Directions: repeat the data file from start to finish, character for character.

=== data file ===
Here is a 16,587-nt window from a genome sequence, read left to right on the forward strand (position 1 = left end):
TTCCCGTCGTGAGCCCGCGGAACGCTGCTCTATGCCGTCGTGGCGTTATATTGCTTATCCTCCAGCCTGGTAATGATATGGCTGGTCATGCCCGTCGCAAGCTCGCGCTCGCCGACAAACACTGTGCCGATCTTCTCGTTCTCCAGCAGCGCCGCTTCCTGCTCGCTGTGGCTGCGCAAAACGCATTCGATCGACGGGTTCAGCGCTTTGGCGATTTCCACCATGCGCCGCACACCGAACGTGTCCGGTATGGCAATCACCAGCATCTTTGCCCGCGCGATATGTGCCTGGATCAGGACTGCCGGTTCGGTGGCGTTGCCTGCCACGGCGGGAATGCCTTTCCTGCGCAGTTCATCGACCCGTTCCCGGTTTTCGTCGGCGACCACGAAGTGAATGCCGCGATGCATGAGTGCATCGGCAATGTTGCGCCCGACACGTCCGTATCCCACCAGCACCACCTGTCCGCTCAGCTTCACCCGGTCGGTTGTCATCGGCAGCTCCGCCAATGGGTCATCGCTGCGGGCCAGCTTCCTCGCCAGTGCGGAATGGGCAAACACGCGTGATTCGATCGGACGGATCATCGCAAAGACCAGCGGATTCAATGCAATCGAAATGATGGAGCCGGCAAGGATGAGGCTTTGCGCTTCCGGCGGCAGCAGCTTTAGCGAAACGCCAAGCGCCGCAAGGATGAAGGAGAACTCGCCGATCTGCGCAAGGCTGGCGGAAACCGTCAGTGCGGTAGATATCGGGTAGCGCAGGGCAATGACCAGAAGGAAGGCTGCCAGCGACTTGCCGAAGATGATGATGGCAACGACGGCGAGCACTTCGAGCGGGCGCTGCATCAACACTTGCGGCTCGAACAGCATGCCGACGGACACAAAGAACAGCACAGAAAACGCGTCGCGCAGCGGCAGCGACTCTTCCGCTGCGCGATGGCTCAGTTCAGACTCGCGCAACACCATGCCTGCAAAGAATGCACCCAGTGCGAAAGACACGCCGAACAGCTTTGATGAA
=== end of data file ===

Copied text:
Here is a 16,587-nt window from a genome sequence, read left to right on the forward strand (position 1 = left end):
TTCCCGTCGTGAGCCCGCGGAACGCTGCTCTATGCCGTCGTGGCGTTATATTGCTTATCCTCCAGCCTGGTAATGATATGGCTGGTCATGCCCGTCGCAAGCTCGCGCTCGCCGACAAACACTGTGCCGATCTTCTCGTTCTCCAGCAGCGCCGCTTCCTGCTCGCTGTGGCTGCGCAAAACGCATTCGATCGACGGGTTCAGCGCTTTGGCGATTTCCACCATGCGCCGCACACCGAACGTGTCCGGTATGGCAATCACCAGCATCTTTGCCCGCGCGATATGTGCCTGGATCAGGACTGCCGGTTCGGTGGCGTTGCCTGCCACGGCGGGAATGCCTTTCCTGCGCAGTTCATCGACCCGTTCCCGGTTTTCGTCGGCGACCACGAAGTGAATGCCGCGATGCATGAGTGCATCGGCAATGTTGCGCCCGACACGTCCGTATCCCACCAGCACCACCTGTCCGCTCAGCTTCACCCGGTCGGTTGTCATCGGCAGCTCCGCCAATGGGTCATCGCTGCGGGCCAGCTTCCTCGCCAGTGCGGAATGGGCAAACACGCGTGATTCGATCGGACGGATCATCGCAAAGACCAGCGGATTCAATGCAATCGAAATGATGGAGCCGGCAAGGATGAGGCTTTGCGCTTCCGGCGGCAGCAGCTTTAGCGAAACGCCAAGCGCCGCAAGGATGAAGGAGAACTCGCCGATCTGCGCAAGGCTGGCGGAAACCGTCAGTGCGGTAGATATCGGGTAGCGCAGGGCAATGACCAGAAGGAAGGCTGCCAGCGACTTGCCGAAGATGATGATGGCAACGACGGCGAGCACTTCGAGCGGGCGCTGCATCAACACTTGCGGCTCGAACAGCATGCCGACGGACACAAAGAACAGCACAGAAAACGCGTCGCGCAGCGGCAGCGACTCTTCCGCTGCGCGATGGCTCAGTTCAGACTCGCGCAACACCATGCCTGCAAAGAATGCACCCAGTGCGAAAGACACGCCGAACAGCTTTGATGAA